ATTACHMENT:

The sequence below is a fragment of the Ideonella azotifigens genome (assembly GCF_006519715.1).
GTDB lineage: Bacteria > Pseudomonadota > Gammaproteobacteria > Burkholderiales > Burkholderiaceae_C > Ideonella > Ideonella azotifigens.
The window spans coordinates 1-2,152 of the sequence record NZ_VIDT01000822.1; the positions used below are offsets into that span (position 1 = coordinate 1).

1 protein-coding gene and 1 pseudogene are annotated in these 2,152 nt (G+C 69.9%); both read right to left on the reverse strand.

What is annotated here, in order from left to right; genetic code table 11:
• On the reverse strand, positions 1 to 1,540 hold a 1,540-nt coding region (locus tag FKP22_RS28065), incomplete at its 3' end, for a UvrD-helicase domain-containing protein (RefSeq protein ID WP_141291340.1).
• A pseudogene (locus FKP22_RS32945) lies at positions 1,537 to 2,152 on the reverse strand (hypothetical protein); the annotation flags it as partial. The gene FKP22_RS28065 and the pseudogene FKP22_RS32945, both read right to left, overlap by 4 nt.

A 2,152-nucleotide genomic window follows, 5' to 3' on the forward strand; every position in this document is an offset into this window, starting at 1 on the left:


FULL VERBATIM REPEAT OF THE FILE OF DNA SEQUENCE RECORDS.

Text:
The sequence below is a fragment of the Ideonella azotifigens genome (assembly GCF_006519715.1).
GTDB lineage: Bacteria > Pseudomonadota > Gammaproteobacteria > Burkholderiales > Burkholderiaceae_C > Ideonella > Ideonella azotifigens.
The window spans coordinates 1-2,152 of the sequence record NZ_VIDT01000822.1; the positions used below are offsets into that span (position 1 = coordinate 1).

1 protein-coding gene and 1 pseudogene are annotated in these 2,152 nt (G+C 69.9%); both read right to left on the reverse strand.

What is annotated here, in order from left to right; genetic code table 11:
• On the reverse strand, positions 1 to 1,540 hold a 1,540-nt coding region (locus tag FKP22_RS28065), incomplete at its 3' end, for a UvrD-helicase domain-containing protein (RefSeq protein ID WP_141291340.1).
• A pseudogene (locus FKP22_RS32945) lies at positions 1,537 to 2,152 on the reverse strand (hypothetical protein); the annotation flags it as partial. The gene FKP22_RS28065 and the pseudogene FKP22_RS32945, both read right to left, overlap by 4 nt.

A 2,152-nucleotide genomic window follows, 5' to 3' on the forward strand; every position in this document is an offset into this window, starting at 1 on the left: